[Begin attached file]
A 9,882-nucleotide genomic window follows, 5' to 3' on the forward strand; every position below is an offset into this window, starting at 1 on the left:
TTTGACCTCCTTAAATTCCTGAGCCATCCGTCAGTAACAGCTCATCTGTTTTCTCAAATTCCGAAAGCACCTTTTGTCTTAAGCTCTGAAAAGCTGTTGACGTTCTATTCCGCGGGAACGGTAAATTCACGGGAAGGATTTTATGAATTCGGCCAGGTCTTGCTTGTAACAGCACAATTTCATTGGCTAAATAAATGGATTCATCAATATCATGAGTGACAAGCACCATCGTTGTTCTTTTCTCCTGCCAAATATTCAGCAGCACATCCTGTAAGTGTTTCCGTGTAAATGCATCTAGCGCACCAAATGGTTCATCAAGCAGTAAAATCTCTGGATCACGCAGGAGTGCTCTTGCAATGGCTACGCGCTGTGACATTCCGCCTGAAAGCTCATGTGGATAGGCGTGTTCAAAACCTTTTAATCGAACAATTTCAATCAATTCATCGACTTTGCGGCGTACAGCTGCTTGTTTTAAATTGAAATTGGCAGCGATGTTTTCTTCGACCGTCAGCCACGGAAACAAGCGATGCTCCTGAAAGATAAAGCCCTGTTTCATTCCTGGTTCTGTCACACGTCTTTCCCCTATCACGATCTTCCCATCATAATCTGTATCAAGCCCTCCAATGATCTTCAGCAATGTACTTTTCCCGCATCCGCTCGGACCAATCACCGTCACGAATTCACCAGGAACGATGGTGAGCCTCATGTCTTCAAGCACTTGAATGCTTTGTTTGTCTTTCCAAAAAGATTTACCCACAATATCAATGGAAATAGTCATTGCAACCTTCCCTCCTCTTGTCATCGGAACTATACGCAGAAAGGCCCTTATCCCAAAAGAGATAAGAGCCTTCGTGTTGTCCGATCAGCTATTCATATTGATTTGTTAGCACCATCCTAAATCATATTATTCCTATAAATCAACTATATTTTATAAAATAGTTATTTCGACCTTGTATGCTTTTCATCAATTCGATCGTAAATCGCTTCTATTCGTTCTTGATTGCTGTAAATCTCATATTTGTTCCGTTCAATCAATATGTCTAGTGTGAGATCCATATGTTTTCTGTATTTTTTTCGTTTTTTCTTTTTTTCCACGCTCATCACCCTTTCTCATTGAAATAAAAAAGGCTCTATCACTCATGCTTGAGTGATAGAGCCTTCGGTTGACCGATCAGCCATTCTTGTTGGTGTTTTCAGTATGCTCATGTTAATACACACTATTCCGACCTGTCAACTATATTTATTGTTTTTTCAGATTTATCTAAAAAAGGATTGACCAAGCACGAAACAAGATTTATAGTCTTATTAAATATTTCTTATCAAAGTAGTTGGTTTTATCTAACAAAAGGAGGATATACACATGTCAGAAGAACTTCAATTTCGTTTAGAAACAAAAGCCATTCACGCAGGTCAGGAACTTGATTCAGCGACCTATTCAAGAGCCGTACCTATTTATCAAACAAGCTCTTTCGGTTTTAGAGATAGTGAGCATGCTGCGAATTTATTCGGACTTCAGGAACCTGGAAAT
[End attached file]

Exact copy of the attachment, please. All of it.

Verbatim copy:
A 9,882-nucleotide genomic window follows, 5' to 3' on the forward strand; every position below is an offset into this window, starting at 1 on the left:
TTTGACCTCCTTAAATTCCTGAGCCATCCGTCAGTAACAGCTCATCTGTTTTCTCAAATTCCGAAAGCACCTTTTGTCTTAAGCTCTGAAAAGCTGTTGACGTTCTATTCCGCGGGAACGGTAAATTCACGGGAAGGATTTTATGAATTCGGCCAGGTCTTGCTTGTAACAGCACAATTTCATTGGCTAAATAAATGGATTCATCAATATCATGAGTGACAAGCACCATCGTTGTTCTTTTCTCCTGCCAAATATTCAGCAGCACATCCTGTAAGTGTTTCCGTGTAAATGCATCTAGCGCACCAAATGGTTCATCAAGCAGTAAAATCTCTGGATCACGCAGGAGTGCTCTTGCAATGGCTACGCGCTGTGACATTCCGCCTGAAAGCTCATGTGGATAGGCGTGTTCAAAACCTTTTAATCGAACAATTTCAATCAATTCATCGACTTTGCGGCGTACAGCTGCTTGTTTTAAATTGAAATTGGCAGCGATGTTTTCTTCGACCGTCAGCCACGGAAACAAGCGATGCTCCTGAAAGATAAAGCCCTGTTTCATTCCTGGTTCTGTCACACGTCTTTCCCCTATCACGATCTTCCCATCATAATCTGTATCAAGCCCTCCAATGATCTTCAGCAATGTACTTTTCCCGCATCCGCTCGGACCAATCACCGTCACGAATTCACCAGGAACGATGGTGAGCCTCATGTCTTCAAGCACTTGAATGCTTTGTTTGTCTTTCCAAAAAGATTTACCCACAATATCAATGGAAATAGTCATTGCAACCTTCCCTCCTCTTGTCATCGGAACTATACGCAGAAAGGCCCTTATCCCAAAAGAGATAAGAGCCTTCGTGTTGTCCGATCAGCTATTCATATTGATTTGTTAGCACCATCCTAAATCATATTATTCCTATAAATCAACTATATTTTATAAAATAGTTATTTCGACCTTGTATGCTTTTCATCAATTCGATCGTAAATCGCTTCTATTCGTTCTTGATTGCTGTAAATCTCATATTTGTTCCGTTCAATCAATATGTCTAGTGTGAGATCCATATGTTTTCTGTATTTTTTTCGTTTTTTCTTTTTTTCCACGCTCATCACCCTTTCTCATTGAAATAAAAAAGGCTCTATCACTCATGCTTGAGTGATAGAGCCTTCGGTTGACCGATCAGCCATTCTTGTTGGTGTTTTCAGTATGCTCATGTTAATACACACTATTCCGACCTGTCAACTATATTTATTGTTTTTTCAGATTTATCTAAAAAAGGATTGACCAAGCACGAAACAAGATTTATAGTCTTATTAAATATTTCTTATCAAAGTAGTTGGTTTTATCTAACAAAAGGAGGATATACACATGTCAGAAGAACTTCAATTTCGTTTAGAAACAAAAGCCATTCACGCAGGTCAGGAACTTGATTCAGCGACCTATTCAAGAGCCGTACCTATTTATCAAACAAGCTCTTTCGGTTTTAGAGATAGTGAGCATGCTGCGAATTTATTCGGACTTCAGGAACCTGGAAAT